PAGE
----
A burst of violence in Israel and terrorist bombing in India this week sent oil prices to an all-time high, more than $76 per barrel, but tech-industry analysts remained relatively upbeat.
While analysts say IT budgets are higher this year than in prior, not all agree on how companies will spend the funds.
In the most recent Tech Trends tracking study released on Friday, AMR Research Inc. reveals 76 percent of the 200 U.S. executives participating in the survey plan to increase IT spending this year. The average budget is expected to increase by 19.5 percent, up from 5.9 percent in 2005.
AMR Research director Fenella Sirkisoon says the focus for companies will remain on physical infrastructure. "Once that's in place, companies will begin looking at software applications," she said. "They're not looking at the enterprise resource planning platforms, but rather performance management, such as data mining, which explains SAP's earnings numbers."
SAP AG, the world's bigger maker of business software, on Thursday posted disappointing license sales and operating earnings in the second quarter, sparking fears by some analysts that IT spending may be slowing.
Sales of new software licenses, which bring in the majority of maintenance and service deals, rose 8 percent to $790 million, half the 15 percent to 17 percent growth SAP targets in license sales for the entire year.
"IT spending typically doesn't have a direct relationship with world events unless companies have operations in that part of the world," said Frank Scavo, president at Computer Economics Inc., an Irvine, Calif. research firm. "IT capital spending and other investments, however, will be made in the light of future expectations."
Computer Economics' study called "IT Spending, Staffing, and Technology Trends" released earlier this month puts the median corporate IT spend in 2006 across all industry sectors in the U.S. and Canada at 2 percent of revenue.
The growth in IT spending as a percent of revenue means budgets are increasing faster than corporate sales. The study shows the median growth in IT spending on a dollar basis across all respondents this year is 4.1 percent, outpacing the 2005 U.S. GDP growth rate of 3.5 percent in 2005. That compares with growth last year in IT spending of 2.5 percent and zero percent in 2004.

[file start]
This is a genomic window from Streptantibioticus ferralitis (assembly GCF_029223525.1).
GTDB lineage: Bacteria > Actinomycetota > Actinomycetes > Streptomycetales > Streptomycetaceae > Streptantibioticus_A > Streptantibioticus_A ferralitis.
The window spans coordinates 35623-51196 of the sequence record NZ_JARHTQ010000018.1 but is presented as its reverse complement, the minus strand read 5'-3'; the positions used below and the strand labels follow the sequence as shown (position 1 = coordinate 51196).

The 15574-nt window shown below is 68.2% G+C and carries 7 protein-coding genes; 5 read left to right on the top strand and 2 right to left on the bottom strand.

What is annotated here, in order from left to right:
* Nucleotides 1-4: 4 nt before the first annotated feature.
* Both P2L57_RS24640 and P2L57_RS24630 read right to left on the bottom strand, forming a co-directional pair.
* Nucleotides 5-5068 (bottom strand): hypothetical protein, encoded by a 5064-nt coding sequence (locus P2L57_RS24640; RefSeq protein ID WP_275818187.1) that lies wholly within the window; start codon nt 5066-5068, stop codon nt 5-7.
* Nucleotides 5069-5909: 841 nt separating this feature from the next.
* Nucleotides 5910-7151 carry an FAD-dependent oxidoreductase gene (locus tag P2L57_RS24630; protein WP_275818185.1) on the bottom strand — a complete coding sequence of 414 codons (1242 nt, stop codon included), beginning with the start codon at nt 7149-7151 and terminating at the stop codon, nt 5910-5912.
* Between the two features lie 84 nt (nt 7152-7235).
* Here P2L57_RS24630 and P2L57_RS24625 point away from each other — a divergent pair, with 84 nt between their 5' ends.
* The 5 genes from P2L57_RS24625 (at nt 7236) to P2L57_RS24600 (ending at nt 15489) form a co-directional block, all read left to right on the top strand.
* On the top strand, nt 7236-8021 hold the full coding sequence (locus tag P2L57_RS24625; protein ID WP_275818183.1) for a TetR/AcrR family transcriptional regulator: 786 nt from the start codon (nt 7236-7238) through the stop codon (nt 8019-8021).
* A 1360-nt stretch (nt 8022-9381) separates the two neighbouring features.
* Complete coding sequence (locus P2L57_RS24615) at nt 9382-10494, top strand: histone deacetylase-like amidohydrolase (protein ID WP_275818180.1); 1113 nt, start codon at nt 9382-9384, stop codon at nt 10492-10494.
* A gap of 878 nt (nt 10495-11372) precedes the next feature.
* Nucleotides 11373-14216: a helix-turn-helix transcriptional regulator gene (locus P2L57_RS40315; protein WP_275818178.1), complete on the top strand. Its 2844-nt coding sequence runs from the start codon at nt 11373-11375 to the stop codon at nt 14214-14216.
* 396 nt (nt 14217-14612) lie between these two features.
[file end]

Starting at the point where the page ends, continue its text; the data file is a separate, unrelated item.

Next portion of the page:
Spending is up for hardware, software and outsourcing and services, but not as much for staff. "Companies are reluctant to commit to full-time staff," Scavo said. "It doesn't mean they are not hiring. It just means more money is going toward outsourcing and contractors."
Companies could pull back spending plans quickly in the light of uncertainly, and that's always a possibility, Scavo said.
Forrester Research Inc. analyst Michael Speyer says the outlook for IT spend by small and medium-size business (SMB) this year looks positive, with budgets expected to increase 7.2 percent, up from 4.8 percent seen in 2005.
The focus for SMBs turns to upgrading applications and securing infrastructures, as well as building on Internet and e-commerce projects. The Forrester analyst said 50 percent of the companies will increase spending on security and 42 percent on Web applications.
The Forrester Research study analyzes 2006 budget plans for small and medium-size businesses in North America and Europe. The study released in April, surveyed 1,291 technology executives at North American and European.